‘Liftoff’ Offers Inside Look Into SpaceX’s Desperate Early Days

A SpaceX Falcon heavy rocket lifts off from pad 39A at the Kennedy Space Center in Cape Canaveral, … [+]

Half a century after the last astronauts left the Moon, the idea of sending crews to Mars still seems like some sort of vague space policy notion. After all, crews have yet to revisit the Moon. So, even today, talk of getting astronauts to Mars seems largely confined to PowerPoint presentations.

Thus, it was precisely that sense of inexactitude that prompted a young South African-born entrepreneur named Elon Musk to begin his quest to make the dream of boots on Mars a reality.

It’s a notion that is chronicled with alacrity in Eric Berger’s page-turning new book “Liftoff: Elon Musk and the Desperate Early Days that Launched SpaceX.” Berger, senior space editor at Ars Technica, writes with the kind of hard-won insider authority that only comes through covering the nuts and bolts of the commercial space industry for the past twenty years.

In May of 2020, SpaceX become the world’s first private company to send humans into orbit when it carried two NASA astronauts to the International Space Station (ISS).

The inspiration for SpaceX supposedly begins in the second half of 2000, not long after Musk had been booted out as chief executive of PayPal, the company he cofounded. When asked what was next, Musk confided to a friend that he had always been interested in space. But he was unsure how to best actualize that curiosity into something tangible.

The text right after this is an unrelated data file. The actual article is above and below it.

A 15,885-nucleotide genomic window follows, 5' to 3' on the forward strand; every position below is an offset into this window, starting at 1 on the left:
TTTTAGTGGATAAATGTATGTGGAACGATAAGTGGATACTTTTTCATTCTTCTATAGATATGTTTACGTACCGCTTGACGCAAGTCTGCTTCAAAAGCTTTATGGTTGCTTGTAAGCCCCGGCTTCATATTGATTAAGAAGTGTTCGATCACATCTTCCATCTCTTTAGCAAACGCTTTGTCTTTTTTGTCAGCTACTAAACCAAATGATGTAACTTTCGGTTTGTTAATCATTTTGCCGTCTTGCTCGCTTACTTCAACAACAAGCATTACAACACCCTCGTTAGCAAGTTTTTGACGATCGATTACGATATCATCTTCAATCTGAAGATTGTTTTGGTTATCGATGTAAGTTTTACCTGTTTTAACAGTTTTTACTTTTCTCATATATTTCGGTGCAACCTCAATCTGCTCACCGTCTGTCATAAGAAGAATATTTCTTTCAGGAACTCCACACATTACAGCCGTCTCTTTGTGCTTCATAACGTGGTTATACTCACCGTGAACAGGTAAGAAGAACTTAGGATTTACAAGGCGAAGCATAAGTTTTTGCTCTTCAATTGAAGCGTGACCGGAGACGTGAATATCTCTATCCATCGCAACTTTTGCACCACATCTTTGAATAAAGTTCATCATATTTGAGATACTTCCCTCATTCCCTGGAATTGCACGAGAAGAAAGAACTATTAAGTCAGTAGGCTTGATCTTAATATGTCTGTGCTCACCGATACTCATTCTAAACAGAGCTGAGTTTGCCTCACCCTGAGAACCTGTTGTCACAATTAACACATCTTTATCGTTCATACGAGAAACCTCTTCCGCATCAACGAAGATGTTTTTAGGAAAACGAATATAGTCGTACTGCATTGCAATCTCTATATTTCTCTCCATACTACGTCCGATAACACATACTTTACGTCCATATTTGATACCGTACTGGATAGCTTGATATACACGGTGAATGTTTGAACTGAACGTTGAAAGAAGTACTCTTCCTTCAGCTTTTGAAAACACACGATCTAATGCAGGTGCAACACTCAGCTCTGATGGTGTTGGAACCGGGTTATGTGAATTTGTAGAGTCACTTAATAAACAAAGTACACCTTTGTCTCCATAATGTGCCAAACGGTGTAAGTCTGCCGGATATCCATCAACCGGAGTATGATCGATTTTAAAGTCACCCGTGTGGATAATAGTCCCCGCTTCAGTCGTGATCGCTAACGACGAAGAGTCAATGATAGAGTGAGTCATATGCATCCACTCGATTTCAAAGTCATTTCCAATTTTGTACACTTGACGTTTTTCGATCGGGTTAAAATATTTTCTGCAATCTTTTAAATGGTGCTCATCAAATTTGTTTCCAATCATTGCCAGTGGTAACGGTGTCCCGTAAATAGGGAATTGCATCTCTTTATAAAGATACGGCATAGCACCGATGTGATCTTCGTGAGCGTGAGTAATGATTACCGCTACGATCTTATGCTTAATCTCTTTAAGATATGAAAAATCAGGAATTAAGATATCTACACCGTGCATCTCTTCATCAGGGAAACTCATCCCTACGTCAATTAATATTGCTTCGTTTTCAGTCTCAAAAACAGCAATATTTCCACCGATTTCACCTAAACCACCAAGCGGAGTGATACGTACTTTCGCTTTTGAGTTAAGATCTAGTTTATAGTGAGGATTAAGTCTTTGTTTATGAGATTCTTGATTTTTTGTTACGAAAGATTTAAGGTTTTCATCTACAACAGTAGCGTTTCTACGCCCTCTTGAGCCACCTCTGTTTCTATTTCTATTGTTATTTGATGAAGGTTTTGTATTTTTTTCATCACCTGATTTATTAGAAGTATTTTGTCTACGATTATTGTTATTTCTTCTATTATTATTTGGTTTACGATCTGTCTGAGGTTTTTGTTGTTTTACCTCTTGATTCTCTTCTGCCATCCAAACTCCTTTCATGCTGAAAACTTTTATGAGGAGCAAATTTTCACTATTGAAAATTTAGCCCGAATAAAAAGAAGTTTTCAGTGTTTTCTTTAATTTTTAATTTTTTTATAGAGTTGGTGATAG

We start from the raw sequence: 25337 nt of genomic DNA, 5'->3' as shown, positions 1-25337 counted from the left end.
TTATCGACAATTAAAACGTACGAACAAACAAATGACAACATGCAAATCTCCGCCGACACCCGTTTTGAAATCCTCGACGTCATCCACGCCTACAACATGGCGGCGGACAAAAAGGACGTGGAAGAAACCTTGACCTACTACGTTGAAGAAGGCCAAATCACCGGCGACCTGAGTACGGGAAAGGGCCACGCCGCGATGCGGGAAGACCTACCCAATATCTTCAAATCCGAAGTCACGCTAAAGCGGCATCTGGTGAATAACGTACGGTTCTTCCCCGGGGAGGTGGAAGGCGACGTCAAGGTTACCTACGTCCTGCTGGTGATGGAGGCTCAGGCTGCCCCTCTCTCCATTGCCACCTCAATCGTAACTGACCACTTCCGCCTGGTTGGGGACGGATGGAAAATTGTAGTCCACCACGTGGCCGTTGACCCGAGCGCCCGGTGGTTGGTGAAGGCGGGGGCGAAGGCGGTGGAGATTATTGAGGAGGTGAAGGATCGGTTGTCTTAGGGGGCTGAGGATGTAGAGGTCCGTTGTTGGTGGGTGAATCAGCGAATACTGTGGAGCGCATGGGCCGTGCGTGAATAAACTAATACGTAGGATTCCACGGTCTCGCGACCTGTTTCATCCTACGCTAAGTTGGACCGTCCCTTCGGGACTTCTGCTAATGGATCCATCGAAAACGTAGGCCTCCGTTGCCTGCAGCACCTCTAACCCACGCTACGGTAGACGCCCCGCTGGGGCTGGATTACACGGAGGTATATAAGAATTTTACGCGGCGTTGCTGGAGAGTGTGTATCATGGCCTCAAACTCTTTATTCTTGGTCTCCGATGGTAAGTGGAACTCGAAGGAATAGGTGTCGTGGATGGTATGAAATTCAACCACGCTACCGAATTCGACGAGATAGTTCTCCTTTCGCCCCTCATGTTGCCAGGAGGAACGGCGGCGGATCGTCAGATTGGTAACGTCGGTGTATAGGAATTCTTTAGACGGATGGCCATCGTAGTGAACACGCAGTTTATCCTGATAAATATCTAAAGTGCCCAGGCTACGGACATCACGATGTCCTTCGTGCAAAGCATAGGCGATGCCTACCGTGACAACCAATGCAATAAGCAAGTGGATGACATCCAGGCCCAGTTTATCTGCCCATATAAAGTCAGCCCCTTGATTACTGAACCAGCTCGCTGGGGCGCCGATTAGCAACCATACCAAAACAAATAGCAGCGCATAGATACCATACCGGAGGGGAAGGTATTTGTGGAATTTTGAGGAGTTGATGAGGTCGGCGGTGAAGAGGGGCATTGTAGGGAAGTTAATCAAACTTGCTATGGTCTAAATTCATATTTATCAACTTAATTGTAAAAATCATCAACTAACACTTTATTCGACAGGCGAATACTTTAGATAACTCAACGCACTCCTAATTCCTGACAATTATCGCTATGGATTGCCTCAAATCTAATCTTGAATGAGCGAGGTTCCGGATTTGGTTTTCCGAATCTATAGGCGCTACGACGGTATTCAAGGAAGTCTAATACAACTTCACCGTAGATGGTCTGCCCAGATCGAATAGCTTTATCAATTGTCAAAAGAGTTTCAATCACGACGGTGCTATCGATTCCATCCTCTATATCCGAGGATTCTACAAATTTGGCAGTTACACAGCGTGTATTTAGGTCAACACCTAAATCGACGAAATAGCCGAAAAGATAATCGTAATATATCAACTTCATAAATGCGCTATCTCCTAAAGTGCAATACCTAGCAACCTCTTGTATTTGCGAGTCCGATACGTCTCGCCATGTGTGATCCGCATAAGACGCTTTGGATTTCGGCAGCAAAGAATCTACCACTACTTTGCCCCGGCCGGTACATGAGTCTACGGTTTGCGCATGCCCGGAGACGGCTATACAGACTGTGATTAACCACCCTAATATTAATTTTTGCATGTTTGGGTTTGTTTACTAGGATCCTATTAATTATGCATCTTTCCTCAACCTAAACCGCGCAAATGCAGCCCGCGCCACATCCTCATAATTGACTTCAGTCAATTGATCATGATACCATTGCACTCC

Musk assumed NASA must be well on its way to sending astronauts to Mars, Berger notes. But after a cursory look at NASA’s website, to his surprise, NASA had no concrete plans for mounting a crewed mission to Mars. Thus, Musk began attending space conferences in California to learn more. And within a couple of years, he was ready to start his own space company.

Liftoff chronicles SpaceX’s early days.

But from SpaceX’s humble beginnings in El Segundo, California, he and his first few dozen employees began work on the design and construction of the Falcon 1 rocket —- a 68-foot tall, two-stage liquid rocket capable of launching payloads to orbit.

SpaceX picked up its first real commercial customer when in 2003, officials with the Malaysian government offered SpaceX $6 million to lift a four-hundred- pound Earth observation satellite named RazakSAT into a near-equatorial orbit, Berger notes. For Falcon 1 to put that much mass into orbit, the rocket would need to launch very near the equator and piggyback on the planet’s rotation, writes Berger. That’s because as he notes, “A rocket launching from a low latitude can lift more mass than the same rocket from a higher latitude.”

But first SpaceX had to find a launch site near the equator. They settled on the Kwajalein Atoll in the Marshall Islands. The army had been operating a base there since 1964. The whole facility is under the jurisdiction of the U.S. Army Space and Missile Defense Command, located in Huntsville, Ala., and at the time was overseen by a lieutenant colonel named Tim Mango. So, Musk rang him up.

And as Mango recounts to Berger, Musk identified himself as a millionaire who had just sold his interest in PayPal and gotten into the space business. “I listened to his pitch for two minutes, and then hung up on him,” Mango said. “I thought he was nuts.”